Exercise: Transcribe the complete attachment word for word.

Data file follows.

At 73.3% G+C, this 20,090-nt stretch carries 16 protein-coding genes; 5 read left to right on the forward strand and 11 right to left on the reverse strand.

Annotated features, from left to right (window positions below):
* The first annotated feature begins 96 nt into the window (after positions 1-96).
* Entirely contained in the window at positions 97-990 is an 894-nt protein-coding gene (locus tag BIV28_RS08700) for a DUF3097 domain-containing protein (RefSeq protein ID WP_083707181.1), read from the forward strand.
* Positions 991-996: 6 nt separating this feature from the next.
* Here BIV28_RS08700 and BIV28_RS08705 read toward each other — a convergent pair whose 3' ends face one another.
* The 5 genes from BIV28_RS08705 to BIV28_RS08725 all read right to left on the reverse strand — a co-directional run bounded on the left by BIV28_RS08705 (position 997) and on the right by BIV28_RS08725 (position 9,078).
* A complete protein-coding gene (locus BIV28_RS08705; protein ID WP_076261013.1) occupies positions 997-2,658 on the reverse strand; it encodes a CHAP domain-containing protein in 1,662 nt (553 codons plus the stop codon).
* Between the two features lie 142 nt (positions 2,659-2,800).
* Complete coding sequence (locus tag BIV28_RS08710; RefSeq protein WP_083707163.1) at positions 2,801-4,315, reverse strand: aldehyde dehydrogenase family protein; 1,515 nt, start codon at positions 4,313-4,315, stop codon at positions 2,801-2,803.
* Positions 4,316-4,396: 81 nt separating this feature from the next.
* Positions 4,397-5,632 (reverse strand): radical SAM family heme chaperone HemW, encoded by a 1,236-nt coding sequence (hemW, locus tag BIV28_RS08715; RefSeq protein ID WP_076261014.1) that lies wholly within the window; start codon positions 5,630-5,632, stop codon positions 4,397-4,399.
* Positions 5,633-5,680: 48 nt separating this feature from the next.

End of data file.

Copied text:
At 73.3% G+C, this 20,090-nt stretch carries 16 protein-coding genes; 5 read left to right on the forward strand and 11 right to left on the reverse strand.

Annotated features, from left to right (window positions below):
* The first annotated feature begins 96 nt into the window (after positions 1-96).
* Entirely contained in the window at positions 97-990 is an 894-nt protein-coding gene (locus tag BIV28_RS08700) for a DUF3097 domain-containing protein (RefSeq protein ID WP_083707181.1), read from the forward strand.
* Positions 991-996: 6 nt separating this feature from the next.
* Here BIV28_RS08700 and BIV28_RS08705 read toward each other — a convergent pair whose 3' ends face one another.
* The 5 genes from BIV28_RS08705 to BIV28_RS08725 all read right to left on the reverse strand — a co-directional run bounded on the left by BIV28_RS08705 (position 997) and on the right by BIV28_RS08725 (position 9,078).
* A complete protein-coding gene (locus BIV28_RS08705; protein ID WP_076261013.1) occupies positions 997-2,658 on the reverse strand; it encodes a CHAP domain-containing protein in 1,662 nt (553 codons plus the stop codon).
* Between the two features lie 142 nt (positions 2,659-2,800).
* Complete coding sequence (locus tag BIV28_RS08710; RefSeq protein WP_083707163.1) at positions 2,801-4,315, reverse strand: aldehyde dehydrogenase family protein; 1,515 nt, start codon at positions 4,313-4,315, stop codon at positions 2,801-2,803.
* Positions 4,316-4,396: 81 nt separating this feature from the next.
* Positions 4,397-5,632 (reverse strand): radical SAM family heme chaperone HemW, encoded by a 1,236-nt coding sequence (hemW, locus tag BIV28_RS08715; RefSeq protein ID WP_076261014.1) that lies wholly within the window; start codon positions 5,630-5,632, stop codon positions 4,397-4,399.
* Positions 5,633-5,680: 48 nt separating this feature from the next.